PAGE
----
Wednesday, August 26, 2009


Karwar still retains the old charm of a typically town much akin to the Malgudi of R K Narayan. The multi storied building with glass facades are yet to invade the market places. The laid back approach typical of coastal people is very much to be seen, and how would you expect the monsoon to be in a coastal town.




Those were the times. When the village/town used to be self contined in itself. You had the brick maker, The black smith, the baker, the oil extractor, the lime maker in the kilns, the potter and not to mention the locally grown grains and vegetable, milk butter, everything in the village and for some other items which could be considered exotic you had the weekly santhe (market day).
And these are the times: One single or couple of manufacturer of Milk for the whole state, Packed bakery products, branded grocery, no pottery or lime used but only cement. so on and so forth.
And times to come, globalisation will see a single maker of milk worldwide, like wise for cement, brick, bakery, and so on. We already have only two manufactures making Cola, all other items will follow.
Nice to see this scene which was prety common in our childhood. Wandering/mobile repair men with their little pump and earthen stove approching and repairing almost anything. Here we see the old man soldering the chain of the wrist watch, while the kerosene stove lies in line for repair.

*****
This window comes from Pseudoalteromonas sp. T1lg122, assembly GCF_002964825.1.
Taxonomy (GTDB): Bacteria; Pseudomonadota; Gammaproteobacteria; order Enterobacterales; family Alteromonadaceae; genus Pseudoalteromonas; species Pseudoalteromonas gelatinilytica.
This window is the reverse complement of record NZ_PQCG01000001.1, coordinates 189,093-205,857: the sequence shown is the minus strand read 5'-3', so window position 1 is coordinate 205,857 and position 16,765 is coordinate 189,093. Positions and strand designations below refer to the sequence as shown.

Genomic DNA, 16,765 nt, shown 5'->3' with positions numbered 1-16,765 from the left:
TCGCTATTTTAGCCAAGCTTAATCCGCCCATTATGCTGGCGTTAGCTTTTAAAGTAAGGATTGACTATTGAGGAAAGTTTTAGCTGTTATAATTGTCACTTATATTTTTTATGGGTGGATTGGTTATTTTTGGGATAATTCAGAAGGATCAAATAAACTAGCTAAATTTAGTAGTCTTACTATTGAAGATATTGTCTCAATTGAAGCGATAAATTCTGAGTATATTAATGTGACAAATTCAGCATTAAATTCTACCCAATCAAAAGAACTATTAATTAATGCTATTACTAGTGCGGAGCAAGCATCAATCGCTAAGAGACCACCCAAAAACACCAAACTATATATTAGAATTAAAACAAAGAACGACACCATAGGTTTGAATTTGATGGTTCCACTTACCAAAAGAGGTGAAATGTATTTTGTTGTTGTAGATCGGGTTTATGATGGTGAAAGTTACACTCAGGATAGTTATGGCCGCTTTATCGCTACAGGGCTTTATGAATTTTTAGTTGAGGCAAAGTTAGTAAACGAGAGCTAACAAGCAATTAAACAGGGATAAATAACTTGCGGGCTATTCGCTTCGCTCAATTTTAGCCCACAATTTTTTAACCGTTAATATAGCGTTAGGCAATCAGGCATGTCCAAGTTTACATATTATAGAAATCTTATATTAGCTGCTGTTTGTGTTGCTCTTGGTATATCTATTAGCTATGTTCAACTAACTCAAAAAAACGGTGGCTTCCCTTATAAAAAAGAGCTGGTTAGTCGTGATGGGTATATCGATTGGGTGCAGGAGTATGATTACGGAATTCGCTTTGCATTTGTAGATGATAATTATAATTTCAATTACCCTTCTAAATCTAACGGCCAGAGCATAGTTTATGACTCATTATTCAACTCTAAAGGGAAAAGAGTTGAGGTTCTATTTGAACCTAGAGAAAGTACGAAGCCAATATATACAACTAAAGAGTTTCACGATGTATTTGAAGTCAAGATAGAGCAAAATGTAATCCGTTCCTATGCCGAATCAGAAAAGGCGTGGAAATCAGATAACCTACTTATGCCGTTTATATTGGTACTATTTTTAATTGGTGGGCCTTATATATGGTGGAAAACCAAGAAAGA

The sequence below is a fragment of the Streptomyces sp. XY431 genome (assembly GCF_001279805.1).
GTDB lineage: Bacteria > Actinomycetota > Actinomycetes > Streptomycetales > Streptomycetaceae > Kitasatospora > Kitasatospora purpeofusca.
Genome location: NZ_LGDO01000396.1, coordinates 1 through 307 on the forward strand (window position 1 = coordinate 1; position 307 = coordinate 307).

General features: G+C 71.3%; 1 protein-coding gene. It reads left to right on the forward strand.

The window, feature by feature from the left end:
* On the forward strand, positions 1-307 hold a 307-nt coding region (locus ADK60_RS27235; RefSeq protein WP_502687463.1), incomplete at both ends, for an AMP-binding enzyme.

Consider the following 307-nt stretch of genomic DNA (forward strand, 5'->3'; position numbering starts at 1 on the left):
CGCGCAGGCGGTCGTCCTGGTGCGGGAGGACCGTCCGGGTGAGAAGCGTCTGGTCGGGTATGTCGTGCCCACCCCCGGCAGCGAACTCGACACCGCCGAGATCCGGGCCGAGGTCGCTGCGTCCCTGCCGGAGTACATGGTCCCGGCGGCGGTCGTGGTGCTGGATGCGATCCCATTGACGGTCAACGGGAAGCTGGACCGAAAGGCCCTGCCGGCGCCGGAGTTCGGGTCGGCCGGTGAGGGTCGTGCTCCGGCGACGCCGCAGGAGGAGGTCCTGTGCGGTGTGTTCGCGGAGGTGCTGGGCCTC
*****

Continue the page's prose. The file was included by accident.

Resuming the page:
Thursday, August 20, 2009

World Photographic Day

Yesterday was the world photographic day. The Youth Photographic Association, Bangalore organised a exhibition of photographs on The Monuments of Karnataka, got to see some beautiful photographs.

Hard pressed for time these days, I choose this one photograph on this occasion. The credit for this shot though goes to my wife who insisted I shoot this combination of pink and white bougainvillea.

Monday, August 10, 2009


Patadakal is mindbogglingly and sheer poetry in stone. I was torn between photographing the structures and admiring it. The temple architecture represented here boast of both The Nagara and the Vesara style, adopted by later dynasty like the Rastrakutas, the Hoysala the Kalyani Chalukyas etc.
Sheer poetry is required to describe these structures and I am no poet. I hope the photographs speak for themselves.

The Entire Complex with various styles of Architecture

A closer look

The Virupaksha, Sangameshwara temples, the Chalukyan kings being shaivates, all the temples here are dedicated to Shiva.

The nandi as always present in front of the Virupaksha